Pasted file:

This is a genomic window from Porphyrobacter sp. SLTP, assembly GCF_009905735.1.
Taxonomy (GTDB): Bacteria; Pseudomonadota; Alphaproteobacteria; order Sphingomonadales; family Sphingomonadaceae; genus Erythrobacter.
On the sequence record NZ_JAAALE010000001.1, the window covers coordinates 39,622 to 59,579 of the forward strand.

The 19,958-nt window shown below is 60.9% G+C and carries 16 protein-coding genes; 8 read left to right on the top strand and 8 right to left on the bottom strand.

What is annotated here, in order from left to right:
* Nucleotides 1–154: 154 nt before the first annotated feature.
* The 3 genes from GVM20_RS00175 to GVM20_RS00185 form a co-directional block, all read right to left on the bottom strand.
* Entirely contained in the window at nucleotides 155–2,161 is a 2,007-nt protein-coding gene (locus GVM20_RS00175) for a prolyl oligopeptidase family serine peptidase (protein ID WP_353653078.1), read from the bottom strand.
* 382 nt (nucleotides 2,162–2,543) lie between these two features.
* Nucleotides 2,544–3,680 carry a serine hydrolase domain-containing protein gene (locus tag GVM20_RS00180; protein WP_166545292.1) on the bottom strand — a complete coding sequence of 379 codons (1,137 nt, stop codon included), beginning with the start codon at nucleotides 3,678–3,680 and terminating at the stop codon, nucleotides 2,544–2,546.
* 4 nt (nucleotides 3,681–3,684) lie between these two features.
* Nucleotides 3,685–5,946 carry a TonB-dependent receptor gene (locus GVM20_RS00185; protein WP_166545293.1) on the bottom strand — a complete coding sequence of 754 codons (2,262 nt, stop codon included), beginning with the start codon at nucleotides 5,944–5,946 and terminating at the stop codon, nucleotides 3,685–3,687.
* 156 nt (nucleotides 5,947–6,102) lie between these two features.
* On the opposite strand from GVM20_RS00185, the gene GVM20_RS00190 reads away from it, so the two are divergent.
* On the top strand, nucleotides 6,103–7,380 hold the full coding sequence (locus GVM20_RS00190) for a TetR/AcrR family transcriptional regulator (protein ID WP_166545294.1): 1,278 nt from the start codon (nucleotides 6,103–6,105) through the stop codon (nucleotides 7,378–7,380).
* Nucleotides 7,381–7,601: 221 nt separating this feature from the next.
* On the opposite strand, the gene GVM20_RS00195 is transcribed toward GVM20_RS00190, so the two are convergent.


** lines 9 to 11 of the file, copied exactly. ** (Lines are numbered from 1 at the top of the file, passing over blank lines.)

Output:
* 382 nt (nucleotides 2,162–2,543) lie between these two features.
* Nucleotides 2,544–3,680 carry a serine hydrolase domain-containing protein gene (locus tag GVM20_RS00180; protein WP_166545292.1) on the bottom strand — a complete coding sequence of 379 codons (1,137 nt, stop codon included), beginning with the start codon at nucleotides 3,678–3,680 and terminating at the stop codon, nucleotides 2,544–2,546.
* 4 nt (nucleotides 3,681–3,684) lie between these two features.